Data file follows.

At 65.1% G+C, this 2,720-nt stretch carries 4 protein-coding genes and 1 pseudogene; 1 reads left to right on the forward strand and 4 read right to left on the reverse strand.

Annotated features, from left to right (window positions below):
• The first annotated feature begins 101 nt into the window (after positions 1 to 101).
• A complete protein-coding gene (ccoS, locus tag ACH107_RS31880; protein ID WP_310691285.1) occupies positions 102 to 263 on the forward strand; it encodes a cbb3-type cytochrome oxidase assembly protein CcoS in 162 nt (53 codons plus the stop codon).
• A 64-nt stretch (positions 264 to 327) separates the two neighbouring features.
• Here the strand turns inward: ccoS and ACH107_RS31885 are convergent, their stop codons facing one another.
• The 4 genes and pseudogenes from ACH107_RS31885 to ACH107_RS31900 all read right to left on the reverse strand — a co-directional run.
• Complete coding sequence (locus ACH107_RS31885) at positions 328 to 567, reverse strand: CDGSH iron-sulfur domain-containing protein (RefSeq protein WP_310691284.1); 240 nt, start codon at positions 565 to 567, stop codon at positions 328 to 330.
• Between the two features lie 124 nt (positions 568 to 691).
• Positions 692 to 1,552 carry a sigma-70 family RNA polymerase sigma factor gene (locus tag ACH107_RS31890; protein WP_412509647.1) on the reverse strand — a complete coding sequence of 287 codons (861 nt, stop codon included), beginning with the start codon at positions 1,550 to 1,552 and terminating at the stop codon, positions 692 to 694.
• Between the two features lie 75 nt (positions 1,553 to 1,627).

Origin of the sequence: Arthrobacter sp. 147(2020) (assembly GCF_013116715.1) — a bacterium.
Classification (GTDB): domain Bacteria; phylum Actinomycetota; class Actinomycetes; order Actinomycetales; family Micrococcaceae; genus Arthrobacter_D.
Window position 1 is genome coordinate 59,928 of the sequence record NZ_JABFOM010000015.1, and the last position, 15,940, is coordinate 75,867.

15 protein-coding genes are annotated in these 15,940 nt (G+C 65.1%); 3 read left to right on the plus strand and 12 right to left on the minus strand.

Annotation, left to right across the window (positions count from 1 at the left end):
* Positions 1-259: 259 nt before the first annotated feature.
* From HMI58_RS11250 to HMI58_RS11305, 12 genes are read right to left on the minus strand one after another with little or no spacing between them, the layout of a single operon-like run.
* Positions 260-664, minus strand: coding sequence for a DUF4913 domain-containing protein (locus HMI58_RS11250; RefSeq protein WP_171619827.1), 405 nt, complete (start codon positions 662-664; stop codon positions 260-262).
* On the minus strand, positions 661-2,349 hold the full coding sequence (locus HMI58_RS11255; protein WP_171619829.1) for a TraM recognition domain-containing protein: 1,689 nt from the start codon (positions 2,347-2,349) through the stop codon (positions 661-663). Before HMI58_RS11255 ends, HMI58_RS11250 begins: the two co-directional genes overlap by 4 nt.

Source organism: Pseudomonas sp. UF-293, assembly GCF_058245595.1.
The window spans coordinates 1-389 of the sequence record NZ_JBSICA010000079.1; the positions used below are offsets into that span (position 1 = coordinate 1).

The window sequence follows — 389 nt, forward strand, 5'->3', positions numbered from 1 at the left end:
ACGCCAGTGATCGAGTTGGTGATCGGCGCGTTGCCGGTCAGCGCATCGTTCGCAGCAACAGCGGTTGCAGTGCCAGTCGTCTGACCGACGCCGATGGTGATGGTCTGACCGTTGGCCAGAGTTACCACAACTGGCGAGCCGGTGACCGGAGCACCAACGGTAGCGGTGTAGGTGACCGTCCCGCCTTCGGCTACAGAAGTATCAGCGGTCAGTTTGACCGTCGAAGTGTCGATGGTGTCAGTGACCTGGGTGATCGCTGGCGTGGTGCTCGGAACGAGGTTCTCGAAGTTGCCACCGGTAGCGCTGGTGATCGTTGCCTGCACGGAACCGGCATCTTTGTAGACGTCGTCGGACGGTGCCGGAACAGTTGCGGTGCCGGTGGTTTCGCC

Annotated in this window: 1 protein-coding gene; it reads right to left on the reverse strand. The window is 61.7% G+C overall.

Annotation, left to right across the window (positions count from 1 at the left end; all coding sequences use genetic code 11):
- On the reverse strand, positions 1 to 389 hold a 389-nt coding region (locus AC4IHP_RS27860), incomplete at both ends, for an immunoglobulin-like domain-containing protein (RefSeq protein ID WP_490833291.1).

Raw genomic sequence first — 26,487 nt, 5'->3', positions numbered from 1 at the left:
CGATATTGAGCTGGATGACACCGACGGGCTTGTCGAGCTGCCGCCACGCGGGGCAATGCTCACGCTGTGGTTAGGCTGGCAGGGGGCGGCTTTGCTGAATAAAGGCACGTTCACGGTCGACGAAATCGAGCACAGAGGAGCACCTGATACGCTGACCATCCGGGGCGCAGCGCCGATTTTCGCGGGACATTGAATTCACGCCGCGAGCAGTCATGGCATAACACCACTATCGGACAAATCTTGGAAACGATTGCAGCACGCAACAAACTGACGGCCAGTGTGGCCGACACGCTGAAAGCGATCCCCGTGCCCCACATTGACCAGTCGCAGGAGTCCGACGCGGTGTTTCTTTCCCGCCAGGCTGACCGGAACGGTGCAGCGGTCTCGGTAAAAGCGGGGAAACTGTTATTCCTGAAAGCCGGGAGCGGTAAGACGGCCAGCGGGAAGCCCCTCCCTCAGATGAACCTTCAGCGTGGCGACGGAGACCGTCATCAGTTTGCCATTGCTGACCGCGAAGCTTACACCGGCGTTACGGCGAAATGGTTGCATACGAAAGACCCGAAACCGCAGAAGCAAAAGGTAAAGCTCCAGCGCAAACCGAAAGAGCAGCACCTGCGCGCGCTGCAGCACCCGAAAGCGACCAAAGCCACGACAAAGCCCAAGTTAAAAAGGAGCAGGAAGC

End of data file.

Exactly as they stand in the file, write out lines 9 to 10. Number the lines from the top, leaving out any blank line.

• Between the two features lie 124 nt (positions 568 to 691).
• Positions 692 to 1,552 carry a sigma-70 family RNA polymerase sigma factor gene (locus tag ACH107_RS31890; protein WP_412509647.1) on the reverse strand — a complete coding sequence of 287 codons (861 nt, stop codon included), beginning with the start codon at positions 1,550 to 1,552 and terminating at the stop codon, positions 692 to 694.